What to look for when buying a second hand Morso

Young Aussie

Grumbler in Training
Joined
Jun 21, 2006
Posts
13
From
Tasmania, Australia
Dear All

Just after some advice in terms of what to look for when buying a second hand Morso F Guillotine.

Rust is one thing I have already asked and there is none, there is some "Congealed grease is just a stain on the green hammer finish" what ever that means ? Has a couple of sets of blades, one is fairly well used though ?

Are these machines pretty indestructable ? So buying a secondhand one is not a bad thing ? This will be my first realy guillotine, presently I am just a mitre trimmer that is not the greatest.

Many thanks in advance guys

Young Aussie
 

Bob Roy

CGF, Certified Grumble Framer
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Dec 13, 2005
Posts
142
From
Ottawa, Ontario
They are pretty much indestructible. There are many 20-30 year and older machines in daily use.

I just bought a used one this spring. It needed a bit of cleaning up. There was some congealed grease on the rabbet supports which made them sticky. It took less than an hour to disassemble them, clean them with solvent and put them back together.

If you don't get a manual, you can email Morso in Denmark and they will send you one.
 

wpfay

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Jacksonville Beach, FL USA
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I think "pretty indestructable" just about sums it up. Even superficial rust is no real issue.
You can get the serial number and check the age with the manufacturer. Most all of the wearing surfaces are repairable/replaceable.
I have a Jyden (pretty much the same thing as a Morso, only Morso is still in business) that we got used in 1973 and was under daily use until a couple of years ago. Needs some adjustment, but still cuts a true 45.
 

CAframer

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Nov 19, 2003
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Orange County, CA
I have a Jyden as well. These days it's only used for fillets and other selected items but I'll never get rid of it ... as Wally says, it's pretty much indestructible ... just buy several sets of new blades and get them sharpened regularly.
 

Bill Henry-

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Yes, they are virtually indestructible. The weight alone will soon convince you of that.

We’ve been using ours for over twenty years, and, with the exception of having to have the blades sharpened routinely, there have been absolutely no maintenance problems.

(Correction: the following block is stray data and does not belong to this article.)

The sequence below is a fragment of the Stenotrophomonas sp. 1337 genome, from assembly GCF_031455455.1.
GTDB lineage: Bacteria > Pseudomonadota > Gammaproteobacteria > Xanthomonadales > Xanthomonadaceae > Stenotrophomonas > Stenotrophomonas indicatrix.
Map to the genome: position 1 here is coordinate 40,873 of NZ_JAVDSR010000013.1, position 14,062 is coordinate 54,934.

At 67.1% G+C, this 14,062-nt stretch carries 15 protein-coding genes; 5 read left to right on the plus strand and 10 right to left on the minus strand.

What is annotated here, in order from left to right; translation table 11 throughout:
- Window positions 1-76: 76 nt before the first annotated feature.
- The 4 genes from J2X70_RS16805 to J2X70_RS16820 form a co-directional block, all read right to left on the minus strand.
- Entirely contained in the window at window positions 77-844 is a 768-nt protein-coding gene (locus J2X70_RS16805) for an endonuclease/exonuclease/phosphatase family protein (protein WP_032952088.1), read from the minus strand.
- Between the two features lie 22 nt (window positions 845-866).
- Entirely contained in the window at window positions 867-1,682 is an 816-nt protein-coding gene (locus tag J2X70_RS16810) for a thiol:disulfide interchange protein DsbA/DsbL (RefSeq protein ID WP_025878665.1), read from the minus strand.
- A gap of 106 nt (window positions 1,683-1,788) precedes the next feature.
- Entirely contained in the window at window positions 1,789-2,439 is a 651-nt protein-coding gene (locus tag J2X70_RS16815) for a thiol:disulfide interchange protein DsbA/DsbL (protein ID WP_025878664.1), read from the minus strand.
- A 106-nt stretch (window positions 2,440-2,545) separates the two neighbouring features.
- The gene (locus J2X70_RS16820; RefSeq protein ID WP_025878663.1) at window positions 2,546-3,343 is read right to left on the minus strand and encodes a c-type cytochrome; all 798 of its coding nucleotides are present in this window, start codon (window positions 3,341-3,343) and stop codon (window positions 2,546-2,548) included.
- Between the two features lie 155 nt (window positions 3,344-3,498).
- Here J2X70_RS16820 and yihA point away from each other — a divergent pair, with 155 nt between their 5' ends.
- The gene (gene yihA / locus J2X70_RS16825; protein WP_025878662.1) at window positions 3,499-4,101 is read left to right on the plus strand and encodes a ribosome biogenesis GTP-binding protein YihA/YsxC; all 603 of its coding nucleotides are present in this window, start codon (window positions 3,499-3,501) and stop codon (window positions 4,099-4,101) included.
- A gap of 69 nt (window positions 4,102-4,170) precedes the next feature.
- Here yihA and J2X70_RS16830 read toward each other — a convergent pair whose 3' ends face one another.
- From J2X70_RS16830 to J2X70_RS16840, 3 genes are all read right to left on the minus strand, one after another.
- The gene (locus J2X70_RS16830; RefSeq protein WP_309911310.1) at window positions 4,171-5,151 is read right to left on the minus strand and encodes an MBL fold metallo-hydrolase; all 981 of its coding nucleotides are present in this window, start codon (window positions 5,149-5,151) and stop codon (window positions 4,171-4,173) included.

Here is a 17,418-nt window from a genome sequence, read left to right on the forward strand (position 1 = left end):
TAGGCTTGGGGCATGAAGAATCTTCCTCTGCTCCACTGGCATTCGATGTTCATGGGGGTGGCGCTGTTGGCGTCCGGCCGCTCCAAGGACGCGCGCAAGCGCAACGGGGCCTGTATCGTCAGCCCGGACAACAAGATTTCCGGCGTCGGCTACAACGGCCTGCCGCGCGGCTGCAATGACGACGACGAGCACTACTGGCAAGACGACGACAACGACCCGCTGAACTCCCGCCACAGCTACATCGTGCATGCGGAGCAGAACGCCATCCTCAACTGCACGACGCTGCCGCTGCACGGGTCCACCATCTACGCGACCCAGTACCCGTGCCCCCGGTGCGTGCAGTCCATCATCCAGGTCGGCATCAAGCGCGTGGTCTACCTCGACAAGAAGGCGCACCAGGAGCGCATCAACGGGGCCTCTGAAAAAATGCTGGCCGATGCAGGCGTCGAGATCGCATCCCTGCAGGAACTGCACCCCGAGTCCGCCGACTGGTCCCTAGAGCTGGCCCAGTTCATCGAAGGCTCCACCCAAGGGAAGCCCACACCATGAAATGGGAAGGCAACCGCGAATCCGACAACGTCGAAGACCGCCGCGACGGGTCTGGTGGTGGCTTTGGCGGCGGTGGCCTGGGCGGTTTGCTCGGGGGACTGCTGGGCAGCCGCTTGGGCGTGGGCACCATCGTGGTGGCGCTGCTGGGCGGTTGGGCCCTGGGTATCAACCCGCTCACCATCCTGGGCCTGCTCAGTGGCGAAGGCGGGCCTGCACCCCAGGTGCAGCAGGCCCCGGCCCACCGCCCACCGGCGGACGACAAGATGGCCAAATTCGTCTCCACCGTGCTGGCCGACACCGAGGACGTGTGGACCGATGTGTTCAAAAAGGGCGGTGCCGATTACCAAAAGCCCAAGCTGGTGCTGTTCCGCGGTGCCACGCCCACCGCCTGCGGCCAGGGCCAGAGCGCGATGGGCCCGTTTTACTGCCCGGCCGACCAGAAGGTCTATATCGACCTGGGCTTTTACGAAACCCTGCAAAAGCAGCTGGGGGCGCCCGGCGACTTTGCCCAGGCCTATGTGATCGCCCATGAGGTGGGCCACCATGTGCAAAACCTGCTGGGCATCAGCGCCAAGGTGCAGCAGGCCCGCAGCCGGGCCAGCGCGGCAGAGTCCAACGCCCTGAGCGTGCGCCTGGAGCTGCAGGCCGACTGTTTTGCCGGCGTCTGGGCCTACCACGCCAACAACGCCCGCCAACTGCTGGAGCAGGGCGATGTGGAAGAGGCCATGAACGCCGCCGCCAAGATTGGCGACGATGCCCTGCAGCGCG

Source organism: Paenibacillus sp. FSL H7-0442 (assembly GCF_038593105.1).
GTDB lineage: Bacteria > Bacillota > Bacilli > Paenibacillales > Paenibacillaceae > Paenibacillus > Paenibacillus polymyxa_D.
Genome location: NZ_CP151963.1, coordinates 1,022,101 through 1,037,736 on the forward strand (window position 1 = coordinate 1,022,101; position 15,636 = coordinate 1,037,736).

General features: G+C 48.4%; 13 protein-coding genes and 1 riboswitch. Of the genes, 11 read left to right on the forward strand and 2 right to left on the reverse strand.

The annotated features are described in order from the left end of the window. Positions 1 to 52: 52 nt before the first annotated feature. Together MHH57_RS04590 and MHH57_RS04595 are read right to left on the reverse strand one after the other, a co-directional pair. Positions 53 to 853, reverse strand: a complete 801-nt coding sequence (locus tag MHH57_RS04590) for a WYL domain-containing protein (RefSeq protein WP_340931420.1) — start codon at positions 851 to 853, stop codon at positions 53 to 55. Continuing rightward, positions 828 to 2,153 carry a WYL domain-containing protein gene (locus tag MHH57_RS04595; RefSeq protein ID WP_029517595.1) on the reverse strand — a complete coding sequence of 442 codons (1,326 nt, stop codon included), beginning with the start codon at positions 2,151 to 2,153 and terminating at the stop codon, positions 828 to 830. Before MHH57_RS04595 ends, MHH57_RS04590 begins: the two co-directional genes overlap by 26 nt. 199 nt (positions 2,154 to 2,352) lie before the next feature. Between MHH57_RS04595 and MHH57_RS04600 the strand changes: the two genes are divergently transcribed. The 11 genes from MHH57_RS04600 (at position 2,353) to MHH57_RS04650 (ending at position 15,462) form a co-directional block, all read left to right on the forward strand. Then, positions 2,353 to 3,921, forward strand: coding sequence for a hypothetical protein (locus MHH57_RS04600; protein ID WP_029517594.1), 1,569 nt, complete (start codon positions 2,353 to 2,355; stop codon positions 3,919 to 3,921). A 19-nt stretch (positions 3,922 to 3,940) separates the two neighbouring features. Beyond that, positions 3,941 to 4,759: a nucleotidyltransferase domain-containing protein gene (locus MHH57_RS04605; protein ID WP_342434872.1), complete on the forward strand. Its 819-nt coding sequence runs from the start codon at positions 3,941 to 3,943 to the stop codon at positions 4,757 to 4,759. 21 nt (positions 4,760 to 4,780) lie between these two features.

I cannot get a feel of where the congealed grease is, though. It shouldn’t be a problem if it is not near the blades or the fence.

I would suggest that you take it for a test drive i.e. make sure that the foot action (I’m assuming model F is not pneumatic) is smooth and doesn’t bind. Have the current owner show you how to use it if you can.

Make sure both right and left rabbet supports are intact and smoothly adjustable, and that the adjustable stop on the right side (scale measuring side) is also intact. And, make sure that the wrench sleeve is included. You’ll need it to both change the blades and to adjust the height of the foot pedal on occasion.

The only other potential problem is the set of blades that is “used”. Morso recommends that their blades be “hollow ground”. Many of our local knife/saw blade sharpening outfits haven’t a clue how to do it. We have to send ours out of state to get them sharpened. Have them sharpened at the very first sign of their getting dull (you’ll know). Frequent sharpening is probably the most neglected aspect of using a chopper.
 

Hawickman

CGF II, Certified Grumble Framer Level 2
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Mar 10, 2004
Posts
316
From
Hawick,Roxburghshire,Scotland
Mine was purchased by my Dad in 1955 and is still going strong. Keep a couple of sets of sharpened blades handy and every few years you might need a fresh pair of springs for the foot pedal return, otherwise just look after it. Whatever your age it will see you out. Good luck with your framing
 

johnny

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Jun 7, 2004
Posts
3,601
From
Ohio
Ours has been in use since 1977. Parts can wear depending on the operator, but there are hardly any parts. We had a guy who would move the lever with his knee and that wore down the little notch so that the lever had to be replaced a few times, but it's not expensive. When the notch wears down the movement of the blades gets a little sloppy. We also replaced the metal part with the grooves that the notch slides into. Nothing major. Still, it's maybe something to look for.
 

BILL WARD

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Mar 25, 2004
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2,451
From
Tampa, FL
make sure you get one with the factory/builtin measuring scales(like the phadera frame scale, etc). They actually router a place for them to fit INTO the beds....the cheapest ones come without this feature and they are indespensible! the thing they DO furnish is something akin to a slide rule(remember them???) and calls for ALOT of Kentucky windage when youre trying to figure the lengths(from the moulding widths)---it's pretty primative and is the worst thing about the machine--beats nothing but not by much...it gets you in the neighborhood but that's it. Just get one with the scales(they are NOT retrofitable) and these problems are nonexistant!
 
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